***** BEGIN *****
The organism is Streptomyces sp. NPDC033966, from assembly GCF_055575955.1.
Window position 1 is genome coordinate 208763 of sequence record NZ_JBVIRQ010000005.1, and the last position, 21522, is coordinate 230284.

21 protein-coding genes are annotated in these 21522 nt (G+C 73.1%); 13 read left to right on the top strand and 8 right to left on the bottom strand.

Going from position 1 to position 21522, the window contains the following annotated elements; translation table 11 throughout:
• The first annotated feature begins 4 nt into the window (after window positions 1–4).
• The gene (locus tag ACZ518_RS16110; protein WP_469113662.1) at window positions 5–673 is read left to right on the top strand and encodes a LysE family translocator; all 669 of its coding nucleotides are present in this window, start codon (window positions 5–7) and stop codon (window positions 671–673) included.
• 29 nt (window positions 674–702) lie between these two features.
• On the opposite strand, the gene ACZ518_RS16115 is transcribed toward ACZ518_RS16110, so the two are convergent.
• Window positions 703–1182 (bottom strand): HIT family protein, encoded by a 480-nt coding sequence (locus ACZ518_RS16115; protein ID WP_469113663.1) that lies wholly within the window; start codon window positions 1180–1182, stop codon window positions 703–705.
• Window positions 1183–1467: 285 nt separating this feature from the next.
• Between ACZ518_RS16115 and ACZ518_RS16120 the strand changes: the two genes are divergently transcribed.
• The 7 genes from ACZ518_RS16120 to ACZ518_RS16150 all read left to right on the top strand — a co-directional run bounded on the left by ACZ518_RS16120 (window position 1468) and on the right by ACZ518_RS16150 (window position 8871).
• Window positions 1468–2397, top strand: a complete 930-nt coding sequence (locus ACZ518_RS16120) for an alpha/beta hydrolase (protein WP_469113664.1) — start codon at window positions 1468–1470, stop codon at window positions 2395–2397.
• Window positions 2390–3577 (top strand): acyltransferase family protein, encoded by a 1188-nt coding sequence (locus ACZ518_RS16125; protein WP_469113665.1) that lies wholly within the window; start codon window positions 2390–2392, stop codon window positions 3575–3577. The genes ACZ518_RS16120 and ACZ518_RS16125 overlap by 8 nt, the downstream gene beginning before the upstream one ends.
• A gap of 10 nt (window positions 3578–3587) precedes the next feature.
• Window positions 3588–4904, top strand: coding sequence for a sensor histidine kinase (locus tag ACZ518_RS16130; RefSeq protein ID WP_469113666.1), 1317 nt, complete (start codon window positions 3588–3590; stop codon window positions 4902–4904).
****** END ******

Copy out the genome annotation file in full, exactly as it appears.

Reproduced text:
The organism is Streptomyces sp. NPDC033966, from assembly GCF_055575955.1.
Window position 1 is genome coordinate 208763 of sequence record NZ_JBVIRQ010000005.1, and the last position, 21522, is coordinate 230284.

21 protein-coding genes are annotated in these 21522 nt (G+C 73.1%); 13 read left to right on the top strand and 8 right to left on the bottom strand.

Going from position 1 to position 21522, the window contains the following annotated elements; translation table 11 throughout:
• The first annotated feature begins 4 nt into the window (after window positions 1–4).
• The gene (locus tag ACZ518_RS16110; protein WP_469113662.1) at window positions 5–673 is read left to right on the top strand and encodes a LysE family translocator; all 669 of its coding nucleotides are present in this window, start codon (window positions 5–7) and stop codon (window positions 671–673) included.
• 29 nt (window positions 674–702) lie between these two features.
• On the opposite strand, the gene ACZ518_RS16115 is transcribed toward ACZ518_RS16110, so the two are convergent.
• Window positions 703–1182 (bottom strand): HIT family protein, encoded by a 480-nt coding sequence (locus ACZ518_RS16115; protein ID WP_469113663.1) that lies wholly within the window; start codon window positions 1180–1182, stop codon window positions 703–705.
• Window positions 1183–1467: 285 nt separating this feature from the next.
• Between ACZ518_RS16115 and ACZ518_RS16120 the strand changes: the two genes are divergently transcribed.
• The 7 genes from ACZ518_RS16120 to ACZ518_RS16150 all read left to right on the top strand — a co-directional run bounded on the left by ACZ518_RS16120 (window position 1468) and on the right by ACZ518_RS16150 (window position 8871).
• Window positions 1468–2397, top strand: a complete 930-nt coding sequence (locus ACZ518_RS16120) for an alpha/beta hydrolase (protein WP_469113664.1) — start codon at window positions 1468–1470, stop codon at window positions 2395–2397.
• Window positions 2390–3577 (top strand): acyltransferase family protein, encoded by a 1188-nt coding sequence (locus ACZ518_RS16125; protein WP_469113665.1) that lies wholly within the window; start codon window positions 2390–2392, stop codon window positions 3575–3577. The genes ACZ518_RS16120 and ACZ518_RS16125 overlap by 8 nt, the downstream gene beginning before the upstream one ends.
• A gap of 10 nt (window positions 3578–3587) precedes the next feature.
• Window positions 3588–4904, top strand: coding sequence for a sensor histidine kinase (locus tag ACZ518_RS16130; RefSeq protein ID WP_469113666.1), 1317 nt, complete (start codon window positions 3588–3590; stop codon window positions 4902–4904).